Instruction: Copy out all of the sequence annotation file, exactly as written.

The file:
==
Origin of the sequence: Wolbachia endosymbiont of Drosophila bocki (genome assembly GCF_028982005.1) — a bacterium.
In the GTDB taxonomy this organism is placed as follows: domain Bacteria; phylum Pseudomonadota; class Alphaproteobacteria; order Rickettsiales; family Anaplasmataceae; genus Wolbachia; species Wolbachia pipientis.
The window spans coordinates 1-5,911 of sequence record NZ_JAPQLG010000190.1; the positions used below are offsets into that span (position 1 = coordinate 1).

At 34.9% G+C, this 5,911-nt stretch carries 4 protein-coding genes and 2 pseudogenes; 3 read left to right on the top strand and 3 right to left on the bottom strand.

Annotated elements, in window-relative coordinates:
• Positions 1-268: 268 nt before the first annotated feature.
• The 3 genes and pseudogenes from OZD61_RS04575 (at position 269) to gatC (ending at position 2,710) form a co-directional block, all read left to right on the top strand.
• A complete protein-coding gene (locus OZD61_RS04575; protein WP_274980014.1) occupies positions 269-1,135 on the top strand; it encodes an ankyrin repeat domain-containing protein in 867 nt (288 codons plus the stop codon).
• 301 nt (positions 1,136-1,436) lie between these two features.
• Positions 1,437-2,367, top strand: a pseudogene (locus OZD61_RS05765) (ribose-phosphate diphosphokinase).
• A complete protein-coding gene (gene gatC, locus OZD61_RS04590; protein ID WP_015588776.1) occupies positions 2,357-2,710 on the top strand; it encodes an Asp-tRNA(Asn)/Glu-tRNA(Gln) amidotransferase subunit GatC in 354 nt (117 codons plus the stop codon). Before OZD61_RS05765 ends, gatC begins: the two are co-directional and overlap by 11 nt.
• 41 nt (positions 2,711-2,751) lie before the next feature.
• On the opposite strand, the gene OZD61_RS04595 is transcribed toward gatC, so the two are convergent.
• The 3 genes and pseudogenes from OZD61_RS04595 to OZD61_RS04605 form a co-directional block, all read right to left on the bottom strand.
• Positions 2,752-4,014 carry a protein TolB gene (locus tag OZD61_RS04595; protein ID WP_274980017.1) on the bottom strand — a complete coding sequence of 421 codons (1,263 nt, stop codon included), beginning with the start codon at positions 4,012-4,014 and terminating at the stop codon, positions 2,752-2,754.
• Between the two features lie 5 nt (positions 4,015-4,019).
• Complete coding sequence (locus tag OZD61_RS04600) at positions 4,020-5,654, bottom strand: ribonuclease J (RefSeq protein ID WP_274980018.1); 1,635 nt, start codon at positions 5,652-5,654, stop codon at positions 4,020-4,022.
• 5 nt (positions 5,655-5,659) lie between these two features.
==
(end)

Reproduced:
Origin of the sequence: Wolbachia endosymbiont of Drosophila bocki (genome assembly GCF_028982005.1) — a bacterium.
In the GTDB taxonomy this organism is placed as follows: domain Bacteria; phylum Pseudomonadota; class Alphaproteobacteria; order Rickettsiales; family Anaplasmataceae; genus Wolbachia; species Wolbachia pipientis.
The window spans coordinates 1-5,911 of sequence record NZ_JAPQLG010000190.1; the positions used below are offsets into that span (position 1 = coordinate 1).

At 34.9% G+C, this 5,911-nt stretch carries 4 protein-coding genes and 2 pseudogenes; 3 read left to right on the top strand and 3 right to left on the bottom strand.

Annotated elements, in window-relative coordinates:
• Positions 1-268: 268 nt before the first annotated feature.
• The 3 genes and pseudogenes from OZD61_RS04575 (at position 269) to gatC (ending at position 2,710) form a co-directional block, all read left to right on the top strand.
• A complete protein-coding gene (locus OZD61_RS04575; protein WP_274980014.1) occupies positions 269-1,135 on the top strand; it encodes an ankyrin repeat domain-containing protein in 867 nt (288 codons plus the stop codon).
• 301 nt (positions 1,136-1,436) lie between these two features.
• Positions 1,437-2,367, top strand: a pseudogene (locus OZD61_RS05765) (ribose-phosphate diphosphokinase).
• A complete protein-coding gene (gene gatC, locus OZD61_RS04590; protein ID WP_015588776.1) occupies positions 2,357-2,710 on the top strand; it encodes an Asp-tRNA(Asn)/Glu-tRNA(Gln) amidotransferase subunit GatC in 354 nt (117 codons plus the stop codon). Before OZD61_RS05765 ends, gatC begins: the two are co-directional and overlap by 11 nt.
• 41 nt (positions 2,711-2,751) lie before the next feature.
• On the opposite strand, the gene OZD61_RS04595 is transcribed toward gatC, so the two are convergent.
• The 3 genes and pseudogenes from OZD61_RS04595 to OZD61_RS04605 form a co-directional block, all read right to left on the bottom strand.
• Positions 2,752-4,014 carry a protein TolB gene (locus tag OZD61_RS04595; protein ID WP_274980017.1) on the bottom strand — a complete coding sequence of 421 codons (1,263 nt, stop codon included), beginning with the start codon at positions 4,012-4,014 and terminating at the stop codon, positions 2,752-2,754.
• Between the two features lie 5 nt (positions 4,015-4,019).
• Complete coding sequence (locus tag OZD61_RS04600) at positions 4,020-5,654, bottom strand: ribonuclease J (RefSeq protein ID WP_274980018.1); 1,635 nt, start codon at positions 5,652-5,654, stop codon at positions 4,020-4,022.
• 5 nt (positions 5,655-5,659) lie between these two features.